The Controlled Substances Act (“CSA”) and regulations promulgated by the Drug Enforcement Administration (“DEA”) provide for a right to an administrative hearing in matters where DEA seeks denial or revocation of a DEA registration to handle controlled substances. Such hearings are required to be open to the public. However, there is no routine publication identifying when such hearings will take place. The public, especially other DEA registrants, would benefit from such notice and the opportunity to observe the DEA administrative process.
Many of our readers are likely familiar with DEA’s hearing procedures (see here for an in-depth analysis). When the agency proposes to deny an application for registration or revoke or suspend an existing registration, the agency will issue the party an order to show cause (“OSC”), which provides the registrant a right to request a hearing on this action. In these cases, DEA regulations provide for the matter to be placed on the docket of DEA’s Office of Administrative Law Judges (“OALJ”) and for a hearing to be scheduled before an administrative law judge (“ALJ”).
These hearings are open to the public. See 5 U.S.C. § 556; Am. Bar Ass’n, A Blackletter Statement of Federal Administrative Law, 54 Admin. L. Rev. 1, 20 (2002). However, in most matters, the first time there is any mention in the public record of a hearing is after the hearing is concluded and, in fact, after the ALJ has issued a recommended opinion and the agency has published its final decision, known as a final order, in the Federal Register. According to a 2014 report by DOJ’s Office of the Inspector General (“OIG Report”), the average time it took to adjudicate a matter in 2012 was 371 days (down from an average of 616 days in 2008). OIG Report at 15. As such, a matter may be pending before the agency for a year (or longer) without any notice to the public until it is finally resolved.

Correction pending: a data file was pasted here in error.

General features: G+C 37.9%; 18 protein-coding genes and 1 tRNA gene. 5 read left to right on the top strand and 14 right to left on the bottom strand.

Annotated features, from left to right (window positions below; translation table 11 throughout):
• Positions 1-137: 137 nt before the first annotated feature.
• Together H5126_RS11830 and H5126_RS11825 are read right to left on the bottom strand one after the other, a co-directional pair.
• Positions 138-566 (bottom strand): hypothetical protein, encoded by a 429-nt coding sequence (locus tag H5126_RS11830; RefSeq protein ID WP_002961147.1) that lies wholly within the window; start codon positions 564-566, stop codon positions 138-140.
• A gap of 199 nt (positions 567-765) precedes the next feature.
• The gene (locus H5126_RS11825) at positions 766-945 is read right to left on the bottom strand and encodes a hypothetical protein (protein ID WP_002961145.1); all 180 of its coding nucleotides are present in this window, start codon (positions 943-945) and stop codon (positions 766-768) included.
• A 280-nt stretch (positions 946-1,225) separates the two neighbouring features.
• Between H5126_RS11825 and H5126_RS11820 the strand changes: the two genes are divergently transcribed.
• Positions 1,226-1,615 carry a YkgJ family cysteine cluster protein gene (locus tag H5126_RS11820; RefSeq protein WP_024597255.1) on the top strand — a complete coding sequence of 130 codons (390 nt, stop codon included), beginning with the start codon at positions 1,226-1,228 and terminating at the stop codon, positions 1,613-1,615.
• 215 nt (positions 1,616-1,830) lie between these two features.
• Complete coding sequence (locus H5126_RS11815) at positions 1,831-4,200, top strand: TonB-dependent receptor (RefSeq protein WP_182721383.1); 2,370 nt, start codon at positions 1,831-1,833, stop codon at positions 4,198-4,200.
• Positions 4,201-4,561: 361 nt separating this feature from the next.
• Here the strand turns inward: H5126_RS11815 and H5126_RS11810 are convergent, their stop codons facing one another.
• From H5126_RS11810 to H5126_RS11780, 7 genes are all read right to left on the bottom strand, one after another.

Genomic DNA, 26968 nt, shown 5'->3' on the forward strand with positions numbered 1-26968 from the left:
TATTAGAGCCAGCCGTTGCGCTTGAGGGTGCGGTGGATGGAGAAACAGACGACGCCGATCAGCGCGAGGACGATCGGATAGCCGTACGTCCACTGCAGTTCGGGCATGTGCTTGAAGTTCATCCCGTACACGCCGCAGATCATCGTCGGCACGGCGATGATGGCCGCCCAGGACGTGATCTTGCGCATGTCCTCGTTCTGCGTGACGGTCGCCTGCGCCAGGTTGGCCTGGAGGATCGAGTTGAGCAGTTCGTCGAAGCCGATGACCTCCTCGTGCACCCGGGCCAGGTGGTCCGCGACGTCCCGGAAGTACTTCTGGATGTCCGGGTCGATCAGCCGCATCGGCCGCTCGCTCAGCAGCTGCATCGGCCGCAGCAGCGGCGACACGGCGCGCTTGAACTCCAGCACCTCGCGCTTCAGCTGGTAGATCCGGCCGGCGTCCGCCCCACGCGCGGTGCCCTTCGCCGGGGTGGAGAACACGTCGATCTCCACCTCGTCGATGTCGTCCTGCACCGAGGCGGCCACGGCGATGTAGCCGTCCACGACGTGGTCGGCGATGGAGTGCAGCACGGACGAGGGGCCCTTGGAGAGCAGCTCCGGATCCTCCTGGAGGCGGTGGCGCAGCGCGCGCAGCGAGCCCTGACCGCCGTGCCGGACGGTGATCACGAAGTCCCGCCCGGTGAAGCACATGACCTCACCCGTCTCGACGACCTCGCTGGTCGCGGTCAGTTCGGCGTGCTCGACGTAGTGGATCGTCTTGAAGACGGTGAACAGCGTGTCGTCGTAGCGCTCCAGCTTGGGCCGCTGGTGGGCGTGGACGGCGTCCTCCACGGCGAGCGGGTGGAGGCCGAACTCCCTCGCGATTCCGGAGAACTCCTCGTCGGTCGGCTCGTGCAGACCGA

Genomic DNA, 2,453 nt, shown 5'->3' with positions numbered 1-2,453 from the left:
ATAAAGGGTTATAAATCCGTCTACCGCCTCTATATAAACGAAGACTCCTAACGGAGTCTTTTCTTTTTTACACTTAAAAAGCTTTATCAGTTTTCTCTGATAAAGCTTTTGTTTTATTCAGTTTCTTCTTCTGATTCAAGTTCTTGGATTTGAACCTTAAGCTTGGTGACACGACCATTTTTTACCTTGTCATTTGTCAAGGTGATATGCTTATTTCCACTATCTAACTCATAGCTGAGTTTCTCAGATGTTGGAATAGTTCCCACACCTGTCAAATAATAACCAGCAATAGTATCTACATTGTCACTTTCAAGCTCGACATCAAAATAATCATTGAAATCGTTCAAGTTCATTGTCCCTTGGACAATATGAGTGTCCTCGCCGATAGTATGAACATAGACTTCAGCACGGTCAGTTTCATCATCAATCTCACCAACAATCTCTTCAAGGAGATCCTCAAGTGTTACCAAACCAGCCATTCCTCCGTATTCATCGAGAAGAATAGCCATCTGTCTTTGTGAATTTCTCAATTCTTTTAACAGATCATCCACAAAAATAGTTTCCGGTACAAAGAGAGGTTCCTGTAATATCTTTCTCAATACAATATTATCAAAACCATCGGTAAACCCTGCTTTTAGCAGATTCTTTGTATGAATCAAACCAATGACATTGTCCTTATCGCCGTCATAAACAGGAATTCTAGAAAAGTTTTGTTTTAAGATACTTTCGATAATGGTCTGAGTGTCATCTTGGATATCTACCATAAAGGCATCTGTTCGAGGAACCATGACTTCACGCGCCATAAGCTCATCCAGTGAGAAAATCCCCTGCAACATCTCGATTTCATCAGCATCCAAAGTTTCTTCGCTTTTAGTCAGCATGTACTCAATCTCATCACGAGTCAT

Neither the CSA nor DEA’s regulations require that DEA notify the public of an upcoming hearing regarding the denial, revocation, or suspension of most registrations, though an exception applies to bulk manufacturers of a basic class of controlled substances listed in Schedule I and Schedule II. See 21 C.F.R. § 1301.35(b) (requiring notice of hearing in the Federal Register). Instead, DEA’s regulations allow for the notice of hearing to be provided in the OSC served on the individual party in lieu of publication in the Federal Register. See id. § 1301.45 (“The hearing will commence at the place and time designated in the order to show cause or notice of hearing published in the Federal Register . . . .”).